Nobel Conference 51

Addiction: Exploring the Science and Experience of an Equal Opportunity Condition
Oct. 6 & 7, 2015

Addiction permeates our society. With the scourge of methamphetamine, increasing use of heroin, and the ubiquity of alcohol, addiction is an “equal opportunity condition.” The substances and behaviors to which people become addicted continue to grow as well, with investigations into the possibilities of addictions to food, the Internet, and sex. But what does it mean to be addicted? Is it a brain condition? A psychological and sociological problem? What are the treatment options available? How do the various understandings of addiction influence public policy decisions?

The 51st Nobel Conference at Gustavus Adolphus College, “Addiction: Exploring the Science and Experience of an Equal Opportunity Condition,” which is scheduled for October 6 & 7, 2015, will bring together experts in medicine, neuroscience, sociology, economics, and philosophy to explore the science and experience of addiction.



Owen Flanagan, PhDOwen Flanagan, PhD

James B. Duke Professor and Faculty Fellow in Cognitive Neuroscience at Duke University, Durham, N.C.

Carl Hart, PhDCarl Hart, PhD

Associate professor of psychology in the Departments of Psychology and Psychiatry at Columbia University, New York; director of Residential Studies and Methamphetamine Research Labs at the New York State Psychiatric Institute

Denise Kandel, PhDDenise Kandel, PhD
Medical sociologist

Professor of sociomedical science in psychiatry at Columbia University’s Mailman School of Public Health, New York; research scientist in the Department of Psychiatry and head of the Department of Epidemiology of Substance Abuse at the New York State Psychiatric Institute

Eric Kandel, MDEric Kandel, MD

2000 Nobel laureate in physiology/medicine; University Professor, Kavli Professor of Brain Science, and professor of biochemistry and cellular biophysics at the College of Physicians and Surgeons, Columbia University, New York; Senior Investigator at the Howard Hughes Medical Institute; founding director of the Center for Neurobiology and Behavior at Columbia; director of the Kavli Institute for Brain Science and co-director of the Mind-Brain Behavior Initiative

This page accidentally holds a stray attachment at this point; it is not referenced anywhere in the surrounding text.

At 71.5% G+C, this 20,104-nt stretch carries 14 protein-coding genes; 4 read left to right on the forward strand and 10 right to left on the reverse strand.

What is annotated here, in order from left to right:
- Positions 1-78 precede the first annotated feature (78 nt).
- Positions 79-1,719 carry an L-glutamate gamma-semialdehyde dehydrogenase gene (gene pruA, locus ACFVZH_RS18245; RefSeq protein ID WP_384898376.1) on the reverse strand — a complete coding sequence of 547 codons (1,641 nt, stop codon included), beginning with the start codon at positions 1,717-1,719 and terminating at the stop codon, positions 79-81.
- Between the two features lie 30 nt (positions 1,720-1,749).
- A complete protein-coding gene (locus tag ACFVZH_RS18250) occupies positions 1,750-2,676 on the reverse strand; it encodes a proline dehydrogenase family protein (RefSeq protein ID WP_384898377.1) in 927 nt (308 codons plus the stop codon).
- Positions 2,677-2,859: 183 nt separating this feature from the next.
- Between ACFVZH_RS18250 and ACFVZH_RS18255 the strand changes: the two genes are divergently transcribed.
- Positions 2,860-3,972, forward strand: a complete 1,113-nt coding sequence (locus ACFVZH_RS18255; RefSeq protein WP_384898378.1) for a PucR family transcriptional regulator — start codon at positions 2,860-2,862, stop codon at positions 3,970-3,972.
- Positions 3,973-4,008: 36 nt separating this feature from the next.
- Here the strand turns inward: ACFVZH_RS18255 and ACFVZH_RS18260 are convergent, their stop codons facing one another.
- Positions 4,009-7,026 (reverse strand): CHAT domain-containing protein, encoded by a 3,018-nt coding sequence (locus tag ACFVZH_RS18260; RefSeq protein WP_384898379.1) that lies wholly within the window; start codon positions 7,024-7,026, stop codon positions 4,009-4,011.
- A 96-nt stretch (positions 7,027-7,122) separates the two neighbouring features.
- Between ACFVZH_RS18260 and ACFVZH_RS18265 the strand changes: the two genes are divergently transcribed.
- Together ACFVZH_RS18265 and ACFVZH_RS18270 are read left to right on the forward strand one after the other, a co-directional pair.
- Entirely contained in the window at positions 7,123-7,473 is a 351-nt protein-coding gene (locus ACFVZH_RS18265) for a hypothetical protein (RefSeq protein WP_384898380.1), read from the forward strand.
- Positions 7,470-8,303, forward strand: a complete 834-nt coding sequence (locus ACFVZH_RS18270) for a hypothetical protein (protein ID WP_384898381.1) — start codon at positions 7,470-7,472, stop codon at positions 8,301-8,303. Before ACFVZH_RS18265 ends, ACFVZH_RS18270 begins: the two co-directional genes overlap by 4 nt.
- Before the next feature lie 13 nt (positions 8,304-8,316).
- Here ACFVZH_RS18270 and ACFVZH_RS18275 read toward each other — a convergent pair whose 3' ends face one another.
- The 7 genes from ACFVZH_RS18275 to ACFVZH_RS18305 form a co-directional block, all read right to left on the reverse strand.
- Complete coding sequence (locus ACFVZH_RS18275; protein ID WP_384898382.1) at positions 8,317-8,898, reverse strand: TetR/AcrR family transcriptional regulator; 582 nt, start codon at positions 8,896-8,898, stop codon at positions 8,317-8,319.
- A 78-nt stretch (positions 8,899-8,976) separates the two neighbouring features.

Marc Lewis, PhDMarc Lewis, PhD
Developmental neuroscientist

Professor of developmental psychology at Radboud University, Nijmegen, The Netherlands; author of The Biology of Desire: Why Addiction Is Not a Disease

Sheigla Murphy, PhDSheigla Murphy, PhD
Medical sociologist

Director of the Center for Substance Abuse Studies, Institute for Scientific Analysis, San Francisco, Calif.



William Cope MoyersWilliam Cope Moyers

Vice president of public affairs and community relations, Hazelden Betty Ford Foundation; author of Broken: My Story of Addiction and Redemption and Now What? An Insider’s Guide to Addiction and Recovery

Michael V. Pantalon, PhDMichael V. Pantalon, PhD

Co-founder, Center for Progressive Recovery and senior research Scientist, Yale School of Medicine, New Haven, Conn..

Mark Willenbring, MDMark Willenbring, MD

Founder of Alltyr Clinic in St. Paul, Minn., and former director of the Division of Treatment and Recovery Research of the National Institute on Alcohol and Alcohol Abuse, National Institutes of Health, Bethesda, Md.

Anne M. Fletcher, MS, RDAnne M. Fletcher, MS, RD

Author of Sober for Good and Inside Rehab: The Surprising Truth about Addiction Treatment and How to Get Help That Works